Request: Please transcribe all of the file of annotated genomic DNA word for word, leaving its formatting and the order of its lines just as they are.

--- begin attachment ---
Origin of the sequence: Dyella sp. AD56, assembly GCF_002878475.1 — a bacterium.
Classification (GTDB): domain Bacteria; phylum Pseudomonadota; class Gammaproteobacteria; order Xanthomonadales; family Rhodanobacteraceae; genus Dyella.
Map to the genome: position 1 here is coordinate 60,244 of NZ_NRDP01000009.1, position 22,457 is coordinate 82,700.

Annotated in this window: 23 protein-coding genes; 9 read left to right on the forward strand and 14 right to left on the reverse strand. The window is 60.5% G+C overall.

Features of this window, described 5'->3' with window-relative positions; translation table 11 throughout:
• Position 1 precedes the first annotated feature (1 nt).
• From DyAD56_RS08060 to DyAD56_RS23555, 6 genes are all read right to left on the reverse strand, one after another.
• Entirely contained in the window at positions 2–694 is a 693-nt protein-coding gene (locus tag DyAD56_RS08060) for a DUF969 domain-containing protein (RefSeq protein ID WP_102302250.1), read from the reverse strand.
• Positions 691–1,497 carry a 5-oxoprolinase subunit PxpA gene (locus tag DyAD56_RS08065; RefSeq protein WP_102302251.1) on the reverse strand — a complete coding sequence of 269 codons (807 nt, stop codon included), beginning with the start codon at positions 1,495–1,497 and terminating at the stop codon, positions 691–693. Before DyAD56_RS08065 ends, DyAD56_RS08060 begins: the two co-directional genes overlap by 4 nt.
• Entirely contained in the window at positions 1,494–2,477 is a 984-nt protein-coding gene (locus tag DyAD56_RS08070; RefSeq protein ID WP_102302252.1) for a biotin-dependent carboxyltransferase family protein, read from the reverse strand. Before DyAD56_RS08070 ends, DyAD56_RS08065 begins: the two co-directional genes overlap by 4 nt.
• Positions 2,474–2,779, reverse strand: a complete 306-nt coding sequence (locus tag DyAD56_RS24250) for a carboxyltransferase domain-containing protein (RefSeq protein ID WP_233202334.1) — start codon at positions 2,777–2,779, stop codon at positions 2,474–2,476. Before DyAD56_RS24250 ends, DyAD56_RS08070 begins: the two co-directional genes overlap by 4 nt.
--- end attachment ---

Origin of the sequence: Dyella sp. AD56, assembly GCF_002878475.1 — a bacterium.
Classification (GTDB): domain Bacteria; phylum Pseudomonadota; class Gammaproteobacteria; order Xanthomonadales; family Rhodanobacteraceae; genus Dyella.
Map to the genome: position 1 here is coordinate 60,244 of NZ_NRDP01000009.1, position 22,457 is coordinate 82,700.

Annotated in this window: 23 protein-coding genes; 9 read left to right on the forward strand and 14 right to left on the reverse strand. The window is 60.5% G+C overall.

Features of this window, described 5'->3' with window-relative positions; translation table 11 throughout:
• Position 1 precedes the first annotated feature (1 nt).
• From DyAD56_RS08060 to DyAD56_RS23555, 6 genes are all read right to left on the reverse strand, one after another.
• Entirely contained in the window at positions 2–694 is a 693-nt protein-coding gene (locus tag DyAD56_RS08060) for a DUF969 domain-containing protein (RefSeq protein ID WP_102302250.1), read from the reverse strand.
• Positions 691–1,497 carry a 5-oxoprolinase subunit PxpA gene (locus tag DyAD56_RS08065; RefSeq protein WP_102302251.1) on the reverse strand — a complete coding sequence of 269 codons (807 nt, stop codon included), beginning with the start codon at positions 1,495–1,497 and terminating at the stop codon, positions 691–693. Before DyAD56_RS08065 ends, DyAD56_RS08060 begins: the two co-directional genes overlap by 4 nt.
• Entirely contained in the window at positions 1,494–2,477 is a 984-nt protein-coding gene (locus tag DyAD56_RS08070; RefSeq protein ID WP_102302252.1) for a biotin-dependent carboxyltransferase family protein, read from the reverse strand. Before DyAD56_RS08070 ends, DyAD56_RS08065 begins: the two co-directional genes overlap by 4 nt.
• Positions 2,474–2,779, reverse strand: a complete 306-nt coding sequence (locus tag DyAD56_RS24250) for a carboxyltransferase domain-containing protein (RefSeq protein ID WP_233202334.1) — start codon at positions 2,777–2,779, stop codon at positions 2,474–2,476. Before DyAD56_RS24250 ends, DyAD56_RS08070 begins: the two co-directional genes overlap by 4 nt.